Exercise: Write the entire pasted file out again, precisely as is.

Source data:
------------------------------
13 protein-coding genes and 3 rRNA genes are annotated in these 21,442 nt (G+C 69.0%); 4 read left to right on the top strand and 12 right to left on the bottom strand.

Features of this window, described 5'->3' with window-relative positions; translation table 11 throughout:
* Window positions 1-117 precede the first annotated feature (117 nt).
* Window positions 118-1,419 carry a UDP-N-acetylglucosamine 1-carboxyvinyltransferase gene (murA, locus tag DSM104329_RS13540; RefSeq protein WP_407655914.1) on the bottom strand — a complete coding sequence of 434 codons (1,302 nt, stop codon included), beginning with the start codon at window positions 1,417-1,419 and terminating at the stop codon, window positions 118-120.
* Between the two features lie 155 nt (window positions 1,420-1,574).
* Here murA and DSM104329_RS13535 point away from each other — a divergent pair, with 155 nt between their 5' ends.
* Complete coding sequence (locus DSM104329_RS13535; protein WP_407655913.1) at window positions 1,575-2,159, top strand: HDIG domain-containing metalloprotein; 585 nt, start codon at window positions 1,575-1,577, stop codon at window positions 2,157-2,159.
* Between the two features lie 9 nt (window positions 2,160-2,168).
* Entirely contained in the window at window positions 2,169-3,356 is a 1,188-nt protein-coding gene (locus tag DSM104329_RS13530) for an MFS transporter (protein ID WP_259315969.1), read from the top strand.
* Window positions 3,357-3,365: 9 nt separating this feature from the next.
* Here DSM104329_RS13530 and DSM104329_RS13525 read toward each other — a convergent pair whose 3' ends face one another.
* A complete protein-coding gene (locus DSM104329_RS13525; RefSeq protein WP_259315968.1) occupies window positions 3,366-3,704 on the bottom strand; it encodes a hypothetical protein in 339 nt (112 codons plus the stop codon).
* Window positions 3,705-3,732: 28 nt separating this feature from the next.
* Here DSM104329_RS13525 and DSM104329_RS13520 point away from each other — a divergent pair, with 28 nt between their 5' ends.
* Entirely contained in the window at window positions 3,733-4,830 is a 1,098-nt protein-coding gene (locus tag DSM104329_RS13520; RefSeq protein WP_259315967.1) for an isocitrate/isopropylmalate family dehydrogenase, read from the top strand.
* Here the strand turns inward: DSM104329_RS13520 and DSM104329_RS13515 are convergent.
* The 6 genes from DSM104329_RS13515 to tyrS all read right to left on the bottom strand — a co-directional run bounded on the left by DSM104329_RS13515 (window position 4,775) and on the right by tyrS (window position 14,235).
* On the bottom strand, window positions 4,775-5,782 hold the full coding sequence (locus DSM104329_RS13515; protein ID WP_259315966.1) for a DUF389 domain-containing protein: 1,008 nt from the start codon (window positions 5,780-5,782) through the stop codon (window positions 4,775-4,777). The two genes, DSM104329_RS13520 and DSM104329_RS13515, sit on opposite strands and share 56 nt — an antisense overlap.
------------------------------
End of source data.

13 protein-coding genes and 3 rRNA genes are annotated in these 21,442 nt (G+C 69.0%); 4 read left to right on the top strand and 12 right to left on the bottom strand.

Features of this window, described 5'->3' with window-relative positions; translation table 11 throughout:
* Window positions 1-117 precede the first annotated feature (117 nt).
* Window positions 118-1,419 carry a UDP-N-acetylglucosamine 1-carboxyvinyltransferase gene (murA, locus tag DSM104329_RS13540; RefSeq protein WP_407655914.1) on the bottom strand — a complete coding sequence of 434 codons (1,302 nt, stop codon included), beginning with the start codon at window positions 1,417-1,419 and terminating at the stop codon, window positions 118-120.
* Between the two features lie 155 nt (window positions 1,420-1,574).
* Here murA and DSM104329_RS13535 point away from each other — a divergent pair, with 155 nt between their 5' ends.
* Complete coding sequence (locus DSM104329_RS13535; protein WP_407655913.1) at window positions 1,575-2,159, top strand: HDIG domain-containing metalloprotein; 585 nt, start codon at window positions 1,575-1,577, stop codon at window positions 2,157-2,159.
* Between the two features lie 9 nt (window positions 2,160-2,168).
* Entirely contained in the window at window positions 2,169-3,356 is a 1,188-nt protein-coding gene (locus tag DSM104329_RS13530) for an MFS transporter (protein ID WP_259315969.1), read from the top strand.
* Window positions 3,357-3,365: 9 nt separating this feature from the next.
* Here DSM104329_RS13530 and DSM104329_RS13525 read toward each other — a convergent pair whose 3' ends face one another.
* A complete protein-coding gene (locus DSM104329_RS13525; RefSeq protein WP_259315968.1) occupies window positions 3,366-3,704 on the bottom strand; it encodes a hypothetical protein in 339 nt (112 codons plus the stop codon).
* Window positions 3,705-3,732: 28 nt separating this feature from the next.
* Here DSM104329_RS13525 and DSM104329_RS13520 point away from each other — a divergent pair, with 28 nt between their 5' ends.
* Entirely contained in the window at window positions 3,733-4,830 is a 1,098-nt protein-coding gene (locus tag DSM104329_RS13520; RefSeq protein WP_259315967.1) for an isocitrate/isopropylmalate family dehydrogenase, read from the top strand.
* Here the strand turns inward: DSM104329_RS13520 and DSM104329_RS13515 are convergent.
* The 6 genes from DSM104329_RS13515 to tyrS all read right to left on the bottom strand — a co-directional run bounded on the left by DSM104329_RS13515 (window position 4,775) and on the right by tyrS (window position 14,235).
* On the bottom strand, window positions 4,775-5,782 hold the full coding sequence (locus DSM104329_RS13515; protein ID WP_259315966.1) for a DUF389 domain-containing protein: 1,008 nt from the start codon (window positions 5,780-5,782) through the stop codon (window positions 4,775-4,777). The two genes, DSM104329_RS13520 and DSM104329_RS13515, sit on opposite strands and share 56 nt — an antisense overlap.